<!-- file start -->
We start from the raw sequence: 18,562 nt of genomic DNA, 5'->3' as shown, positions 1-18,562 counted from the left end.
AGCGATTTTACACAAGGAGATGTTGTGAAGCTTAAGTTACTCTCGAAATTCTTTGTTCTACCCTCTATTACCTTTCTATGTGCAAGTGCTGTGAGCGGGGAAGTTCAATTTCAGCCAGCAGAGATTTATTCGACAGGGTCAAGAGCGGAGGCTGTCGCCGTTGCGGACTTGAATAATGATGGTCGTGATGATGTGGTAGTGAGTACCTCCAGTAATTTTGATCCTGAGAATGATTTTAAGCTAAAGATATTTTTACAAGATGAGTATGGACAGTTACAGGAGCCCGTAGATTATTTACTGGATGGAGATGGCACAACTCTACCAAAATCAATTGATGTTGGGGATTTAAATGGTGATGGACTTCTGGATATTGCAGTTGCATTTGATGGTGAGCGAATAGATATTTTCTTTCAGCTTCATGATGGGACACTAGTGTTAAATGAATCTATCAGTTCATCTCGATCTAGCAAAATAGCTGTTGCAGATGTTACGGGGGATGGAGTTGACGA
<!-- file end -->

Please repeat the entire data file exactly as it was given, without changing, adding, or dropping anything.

We start from the raw sequence: 18,562 nt of genomic DNA, 5'->3' as shown, positions 1-18,562 counted from the left end.
AGCGATTTTACACAAGGAGATGTTGTGAAGCTTAAGTTACTCTCGAAATTCTTTGTTCTACCCTCTATTACCTTTCTATGTGCAAGTGCTGTGAGCGGGGAAGTTCAATTTCAGCCAGCAGAGATTTATTCGACAGGGTCAAGAGCGGAGGCTGTCGCCGTTGCGGACTTGAATAATGATGGTCGTGATGATGTGGTAGTGAGTACCTCCAGTAATTTTGATCCTGAGAATGATTTTAAGCTAAAGATATTTTTACAAGATGAGTATGGACAGTTACAGGAGCCCGTAGATTATTTACTGGATGGAGATGGCACAACTCTACCAAAATCAATTGATGTTGGGGATTTAAATGGTGATGGACTTCTGGATATTGCAGTTGCATTTGATGGTGAGCGAATAGATATTTTCTTTCAGCTTCATGATGGGACACTAGTGTTAAATGAATCTATCAGTTCATCTCGATCTAGCAAAATAGCTGTTGCAGATGTTACGGGGGATGGAGTTGACGA